"Hi, they say that one of my barns is on fire on Happy Valley Road," Marion "Bit" Hutcheson said to a 911 dispatcher, her voice cracking. "Have you sent somebody?"
"They haven't gotten there, but they're on the way," the dispatcher responds.
But the flames sparked and burned so quickly at the two stables on Happy Valley Farms on June 20 that employees only had time to save one of the 36 American Saddlebred horses tucked away in their stalls for the night.
Hutcheson, a nationally known breeder and trainer of American Saddlebreds and owner of the farm founded by her late father, John Hutcheson, was one of 34 people to call 911 to report the flames and dark black smoke that were seen as far away as St. Elmo.
A week after the fire at the North Georgia farm, investigators still haven't been able to identify what started one of the worst fires in a structure holding animals in recent state history.
Walker County Fire Chief Randy Camp said investigators have called an electrical engineer to check whether a wiring malfunction sparked a flame in one of the barns built in 1968.
Investigators have ruled out a lightning strike, and state fire marshal employees said investigators haven't found evidence the blaze was intentionally set.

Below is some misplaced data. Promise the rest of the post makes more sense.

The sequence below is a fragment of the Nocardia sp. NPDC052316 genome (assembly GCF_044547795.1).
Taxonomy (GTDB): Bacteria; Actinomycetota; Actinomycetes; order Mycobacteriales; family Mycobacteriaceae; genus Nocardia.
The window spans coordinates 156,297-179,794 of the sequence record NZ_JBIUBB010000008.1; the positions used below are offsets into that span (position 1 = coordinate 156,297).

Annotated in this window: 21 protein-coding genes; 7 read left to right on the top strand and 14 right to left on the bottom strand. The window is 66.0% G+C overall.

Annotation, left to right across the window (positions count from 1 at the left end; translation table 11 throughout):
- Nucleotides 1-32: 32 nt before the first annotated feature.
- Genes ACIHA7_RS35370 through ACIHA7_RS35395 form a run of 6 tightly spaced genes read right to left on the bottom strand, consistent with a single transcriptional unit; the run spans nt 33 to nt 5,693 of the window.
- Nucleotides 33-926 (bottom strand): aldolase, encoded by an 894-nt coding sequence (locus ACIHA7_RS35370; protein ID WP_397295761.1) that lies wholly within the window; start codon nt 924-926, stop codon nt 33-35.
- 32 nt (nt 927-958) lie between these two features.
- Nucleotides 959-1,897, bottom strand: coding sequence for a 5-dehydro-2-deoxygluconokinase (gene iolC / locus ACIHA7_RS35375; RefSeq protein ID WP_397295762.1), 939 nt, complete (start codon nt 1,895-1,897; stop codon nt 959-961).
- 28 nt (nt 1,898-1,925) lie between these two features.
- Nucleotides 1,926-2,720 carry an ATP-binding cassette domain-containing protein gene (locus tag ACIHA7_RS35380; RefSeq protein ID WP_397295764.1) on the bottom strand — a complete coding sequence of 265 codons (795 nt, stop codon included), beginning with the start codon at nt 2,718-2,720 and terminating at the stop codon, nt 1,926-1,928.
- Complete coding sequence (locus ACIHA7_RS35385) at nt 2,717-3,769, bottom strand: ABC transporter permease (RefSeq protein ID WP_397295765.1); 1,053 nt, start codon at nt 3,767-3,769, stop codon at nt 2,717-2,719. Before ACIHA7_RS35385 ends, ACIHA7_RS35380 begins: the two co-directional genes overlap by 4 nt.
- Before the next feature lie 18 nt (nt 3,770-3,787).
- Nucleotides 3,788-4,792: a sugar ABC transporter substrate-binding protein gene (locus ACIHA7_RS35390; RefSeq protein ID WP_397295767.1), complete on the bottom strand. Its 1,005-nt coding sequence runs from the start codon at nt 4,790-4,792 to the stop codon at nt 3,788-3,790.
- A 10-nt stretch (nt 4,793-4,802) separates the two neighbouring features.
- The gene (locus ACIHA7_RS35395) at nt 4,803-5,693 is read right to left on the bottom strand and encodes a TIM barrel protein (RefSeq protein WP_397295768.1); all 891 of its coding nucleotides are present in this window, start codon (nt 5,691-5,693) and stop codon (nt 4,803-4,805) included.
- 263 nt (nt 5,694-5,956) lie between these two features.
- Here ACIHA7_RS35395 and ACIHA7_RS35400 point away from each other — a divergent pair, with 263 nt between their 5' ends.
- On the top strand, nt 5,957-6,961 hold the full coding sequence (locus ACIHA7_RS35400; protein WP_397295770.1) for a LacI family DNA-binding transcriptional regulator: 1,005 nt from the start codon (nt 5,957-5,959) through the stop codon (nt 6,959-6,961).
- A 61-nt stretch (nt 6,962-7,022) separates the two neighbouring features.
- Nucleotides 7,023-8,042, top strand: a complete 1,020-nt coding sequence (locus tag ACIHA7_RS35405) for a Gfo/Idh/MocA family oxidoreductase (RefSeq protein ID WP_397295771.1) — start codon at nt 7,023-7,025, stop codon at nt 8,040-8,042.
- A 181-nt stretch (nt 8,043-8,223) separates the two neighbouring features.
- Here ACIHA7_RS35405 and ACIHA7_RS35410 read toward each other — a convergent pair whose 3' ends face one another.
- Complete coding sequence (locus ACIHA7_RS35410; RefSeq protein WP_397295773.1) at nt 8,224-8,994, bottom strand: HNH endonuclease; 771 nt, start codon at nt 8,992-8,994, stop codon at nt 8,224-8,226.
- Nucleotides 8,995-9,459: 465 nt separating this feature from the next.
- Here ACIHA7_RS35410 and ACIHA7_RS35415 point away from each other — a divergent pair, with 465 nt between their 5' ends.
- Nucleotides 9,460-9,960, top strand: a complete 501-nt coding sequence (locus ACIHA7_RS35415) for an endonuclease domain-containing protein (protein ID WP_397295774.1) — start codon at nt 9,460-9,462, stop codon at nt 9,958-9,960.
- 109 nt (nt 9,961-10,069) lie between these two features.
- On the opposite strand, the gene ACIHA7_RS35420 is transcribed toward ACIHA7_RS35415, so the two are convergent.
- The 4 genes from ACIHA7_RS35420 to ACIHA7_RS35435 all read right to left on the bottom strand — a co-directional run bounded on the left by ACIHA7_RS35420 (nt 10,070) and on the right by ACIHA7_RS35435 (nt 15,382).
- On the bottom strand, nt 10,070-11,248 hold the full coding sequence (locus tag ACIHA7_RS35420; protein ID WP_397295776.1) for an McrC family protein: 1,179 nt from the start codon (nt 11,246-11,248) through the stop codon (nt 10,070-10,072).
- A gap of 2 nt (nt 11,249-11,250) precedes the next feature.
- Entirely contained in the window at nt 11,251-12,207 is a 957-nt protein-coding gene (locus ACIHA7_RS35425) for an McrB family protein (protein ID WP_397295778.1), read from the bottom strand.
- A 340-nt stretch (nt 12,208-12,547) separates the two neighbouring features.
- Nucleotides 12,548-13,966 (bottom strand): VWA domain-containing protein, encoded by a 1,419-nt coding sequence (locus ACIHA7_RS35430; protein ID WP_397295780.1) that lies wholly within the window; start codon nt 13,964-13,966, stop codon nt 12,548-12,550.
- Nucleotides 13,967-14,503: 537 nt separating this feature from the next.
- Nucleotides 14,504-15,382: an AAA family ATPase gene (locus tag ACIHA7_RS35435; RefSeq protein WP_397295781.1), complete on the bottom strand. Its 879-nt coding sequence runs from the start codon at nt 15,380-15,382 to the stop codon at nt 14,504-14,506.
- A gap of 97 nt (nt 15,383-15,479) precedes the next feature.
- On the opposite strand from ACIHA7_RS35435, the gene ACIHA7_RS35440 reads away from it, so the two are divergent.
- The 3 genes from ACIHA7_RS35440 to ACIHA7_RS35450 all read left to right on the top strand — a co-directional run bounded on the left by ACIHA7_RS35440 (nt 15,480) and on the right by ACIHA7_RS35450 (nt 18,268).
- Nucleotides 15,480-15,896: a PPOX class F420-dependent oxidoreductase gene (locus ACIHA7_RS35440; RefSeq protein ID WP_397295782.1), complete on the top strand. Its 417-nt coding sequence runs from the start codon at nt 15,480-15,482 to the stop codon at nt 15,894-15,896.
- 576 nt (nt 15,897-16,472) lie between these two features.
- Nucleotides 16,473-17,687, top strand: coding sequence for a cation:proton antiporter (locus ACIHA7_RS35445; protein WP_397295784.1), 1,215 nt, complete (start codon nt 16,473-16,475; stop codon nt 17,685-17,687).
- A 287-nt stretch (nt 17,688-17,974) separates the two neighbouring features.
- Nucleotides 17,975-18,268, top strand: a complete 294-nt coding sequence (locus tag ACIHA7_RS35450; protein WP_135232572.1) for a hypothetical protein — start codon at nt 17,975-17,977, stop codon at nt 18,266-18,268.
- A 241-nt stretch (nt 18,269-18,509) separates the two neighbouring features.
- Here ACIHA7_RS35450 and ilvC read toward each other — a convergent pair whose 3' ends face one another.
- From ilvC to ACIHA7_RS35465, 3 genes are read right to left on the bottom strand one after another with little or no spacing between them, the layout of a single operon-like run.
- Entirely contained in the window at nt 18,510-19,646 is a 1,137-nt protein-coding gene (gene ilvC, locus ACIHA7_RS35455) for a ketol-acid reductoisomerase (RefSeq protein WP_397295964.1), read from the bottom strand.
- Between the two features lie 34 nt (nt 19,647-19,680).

The investigation was held up from Saturday afternoon until Tuesday morning so the 35 horses that died in the fire could be buried on the property. Camp said employees use backhoes to dig the holes and large machinery to lift the bodies from inside the stalls.
Investigators have estimated a $4.3 million loss between the show horses and the two stables.
Trainers compare the grief to the loss of family members.
Many of those who called 911 last week were upset or worried about the blazing stables.
"Happy Valley farm, the Hutcheson house, is on fire. It's burning bad," one caller says, his voice panicked. "It looks like the barn is gone. It is gone, it's like 50-foot flames, on my word."
Another caller said the fire seemed to blow up in an instant.
"Poof, and there it was," a man told a friend while on the phone with 911.
A later caller sounds concerned that the fire department hadn't arrived.
"It's been going on for a while and nobody's showed up," a woman told a dispatcher. "Stuff is blowing up."
Records show it took the first fire engines nine minutes to arrive. Camp said firefighters were able to immediately start hosing the stables with the reserve water stored in the engine.
When the first engines arrived they did push a second alarm for back-up once they saw the height of the flames, Camp said. Fire departments from the state line to Rock Springs responded -- a total of seven fire stations sent engines. By 11 p.m., firefighters said the first stable was a total loss. At 4:30 a.m., the last of the fire engines left.
The flammable, combustible materials inside the stables charred the wooden structure, making it difficult for investigators to pinpoint the fire's origin.
Contact staff writer Joy Lukachick at jlukachick@times freepress.com or 423-757-6659.